African-Americans have been freed from slavery for 150 years, but racism inherent in the system that dehumanized them can still be felt today, Annette Gordon-Reed, Ph.D., said in a discussion.
Gordon-Reed, the Charles Warren Professor of American Legal History at Harvard Law School, professor of history at Harvard, and the Carol K. Pforzheimer Professor at the Radcliffe Institute for Advanced Study, spoke at length on Feb. 9 at the Schomburg Center for Research in Black Culture in Manhattan.
Her talk, “Memorializing American Slavery,” was co-sponsored by Fordham’s Department of African and African-American Studies as part of its year-long Emancipation Series celebrating the 150th anniversary of the signing of the Emancipation Proclamation.
For her work, The Hemingses of Monticello: An American Family (W. W. Norton, 2008), Gordon-Reed became the first African American to win a Pulitzer Prize for history.
While researching the book, which details the relationship that Thomas Jefferson had with Sally Hemings, a mixed-race slave who was also his wife’s half-sister, Gordon-Reed found that the stories that were told about Hemings and Jefferson were given more credence when they were told by whites.
“African-American enslaved people were the only people who I think were made to prove beyond a reasonable doubt the things that happened to them in slavery,” she said. “The sympathy always tended to be with the people who were in power, that is to say southern slaveholders, doing things to make their descendents feel less guilty about what went on. That was a huge part of what was going on with the Jefferson-Hemings story.”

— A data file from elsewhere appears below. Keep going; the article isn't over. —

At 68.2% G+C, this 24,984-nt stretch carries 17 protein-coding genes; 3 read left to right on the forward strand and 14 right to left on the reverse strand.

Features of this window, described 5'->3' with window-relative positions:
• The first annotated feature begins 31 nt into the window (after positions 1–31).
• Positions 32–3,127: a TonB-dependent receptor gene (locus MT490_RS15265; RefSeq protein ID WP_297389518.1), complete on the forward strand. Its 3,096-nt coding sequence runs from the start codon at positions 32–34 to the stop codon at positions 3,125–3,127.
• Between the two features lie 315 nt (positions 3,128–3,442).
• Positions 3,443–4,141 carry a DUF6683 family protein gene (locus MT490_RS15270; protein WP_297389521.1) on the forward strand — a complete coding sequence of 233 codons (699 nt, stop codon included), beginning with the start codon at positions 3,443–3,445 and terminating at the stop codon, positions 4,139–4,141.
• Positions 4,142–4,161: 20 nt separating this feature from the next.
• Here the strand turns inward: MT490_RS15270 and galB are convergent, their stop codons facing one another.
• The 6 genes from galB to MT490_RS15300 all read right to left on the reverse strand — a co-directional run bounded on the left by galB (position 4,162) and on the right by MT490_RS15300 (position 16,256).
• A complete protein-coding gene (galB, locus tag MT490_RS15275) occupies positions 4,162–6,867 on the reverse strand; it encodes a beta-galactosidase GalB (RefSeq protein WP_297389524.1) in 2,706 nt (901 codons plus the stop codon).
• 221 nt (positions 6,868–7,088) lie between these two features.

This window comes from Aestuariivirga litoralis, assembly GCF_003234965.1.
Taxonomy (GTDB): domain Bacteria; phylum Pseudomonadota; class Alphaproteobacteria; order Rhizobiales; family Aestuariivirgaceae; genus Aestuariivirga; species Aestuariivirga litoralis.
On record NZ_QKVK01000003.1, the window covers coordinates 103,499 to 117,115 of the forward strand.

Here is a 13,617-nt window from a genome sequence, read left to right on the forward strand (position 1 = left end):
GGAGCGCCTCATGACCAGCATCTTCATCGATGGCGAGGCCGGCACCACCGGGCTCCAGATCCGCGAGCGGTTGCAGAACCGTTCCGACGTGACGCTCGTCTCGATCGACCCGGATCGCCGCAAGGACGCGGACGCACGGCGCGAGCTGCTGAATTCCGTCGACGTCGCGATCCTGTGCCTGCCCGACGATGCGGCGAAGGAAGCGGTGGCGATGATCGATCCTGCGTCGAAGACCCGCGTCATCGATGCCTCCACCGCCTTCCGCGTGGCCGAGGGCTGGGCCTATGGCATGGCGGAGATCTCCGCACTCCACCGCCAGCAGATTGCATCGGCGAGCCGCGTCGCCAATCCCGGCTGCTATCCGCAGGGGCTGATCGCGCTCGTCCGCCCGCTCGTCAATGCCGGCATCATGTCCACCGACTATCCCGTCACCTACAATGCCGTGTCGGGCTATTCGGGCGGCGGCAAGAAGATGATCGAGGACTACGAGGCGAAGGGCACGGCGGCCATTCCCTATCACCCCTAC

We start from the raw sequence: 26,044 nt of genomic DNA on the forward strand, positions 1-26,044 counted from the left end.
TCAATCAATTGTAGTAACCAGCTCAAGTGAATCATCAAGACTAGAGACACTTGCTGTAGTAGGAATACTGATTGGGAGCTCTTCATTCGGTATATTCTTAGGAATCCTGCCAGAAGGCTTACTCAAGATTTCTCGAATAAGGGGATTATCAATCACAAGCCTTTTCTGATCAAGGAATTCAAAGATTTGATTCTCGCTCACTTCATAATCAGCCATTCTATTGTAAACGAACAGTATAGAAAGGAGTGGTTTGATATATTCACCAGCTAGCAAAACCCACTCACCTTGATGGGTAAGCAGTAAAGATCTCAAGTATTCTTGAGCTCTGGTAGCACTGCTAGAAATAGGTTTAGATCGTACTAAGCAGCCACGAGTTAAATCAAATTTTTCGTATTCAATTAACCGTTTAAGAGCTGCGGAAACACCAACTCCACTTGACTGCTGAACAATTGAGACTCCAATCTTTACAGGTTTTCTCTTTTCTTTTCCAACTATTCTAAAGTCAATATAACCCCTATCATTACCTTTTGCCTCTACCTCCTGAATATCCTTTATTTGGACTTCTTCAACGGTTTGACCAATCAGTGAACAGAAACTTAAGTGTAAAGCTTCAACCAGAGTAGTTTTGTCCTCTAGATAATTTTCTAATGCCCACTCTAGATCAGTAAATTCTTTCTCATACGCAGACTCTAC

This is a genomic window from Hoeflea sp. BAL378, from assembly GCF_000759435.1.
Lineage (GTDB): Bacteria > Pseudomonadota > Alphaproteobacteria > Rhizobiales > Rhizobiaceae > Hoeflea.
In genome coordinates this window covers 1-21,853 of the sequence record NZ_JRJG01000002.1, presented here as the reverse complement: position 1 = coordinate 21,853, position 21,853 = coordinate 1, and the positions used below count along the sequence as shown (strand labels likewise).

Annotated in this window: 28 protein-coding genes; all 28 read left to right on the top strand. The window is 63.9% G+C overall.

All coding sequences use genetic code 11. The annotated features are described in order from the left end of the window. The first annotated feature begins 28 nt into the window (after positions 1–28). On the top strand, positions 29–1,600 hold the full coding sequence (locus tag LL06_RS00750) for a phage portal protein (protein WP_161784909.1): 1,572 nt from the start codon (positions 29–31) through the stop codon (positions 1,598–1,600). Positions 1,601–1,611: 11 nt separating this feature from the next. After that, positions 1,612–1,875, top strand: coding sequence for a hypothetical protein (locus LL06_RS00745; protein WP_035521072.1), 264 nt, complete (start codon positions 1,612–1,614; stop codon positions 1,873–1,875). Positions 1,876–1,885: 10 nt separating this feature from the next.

The biggest fallacy that Gordon-Reed aimed to dispel was the notion that enslaved African Americans did not value family ties. As an example of how the country’s legal system was stacked against them, she noted that the term that was used for illegitimate children such as Hemings, whose father was a slave master, was filius nullius, or “child of no one.”
“What historians have done is take that legal definition and act as if it were true, as if we can’t possibly know who their fathers were, and therefore Sally Hemings could have had children with anyone,” she said.
Although DNA testing in 1998 and a 2000 report by the Thomas Jefferson Foundation corroborate Gordon-Reed’s conclusion that Madison Hemings was truthful when he said that he and his three siblings were Thomas Jefferson’s children, the suspicion that Hemings’ paternity claim was greeted with, said Gordon-Reed, is indicative of a mistrust of blacks to be truthful.
“People criticize the black family … but it’s outsiders who imposed, from the time of slavery, this notion of the nonexistence of the black family, that the ties weren’t there. That kind of attitude is something that has helped shape the way people view the black [family]and unfortunately the way we see ourselves. Because white supremacy . . . if it’s powerful enough, it affects the way black people view one another. So we have to constantly fight against this, not just on the outside of the community, but in the way we view ourselves,” she said.
“This is an opportunity to show that when African-American people tell you what happened in slavery, that it’s truthful, and you should pay attention to it.”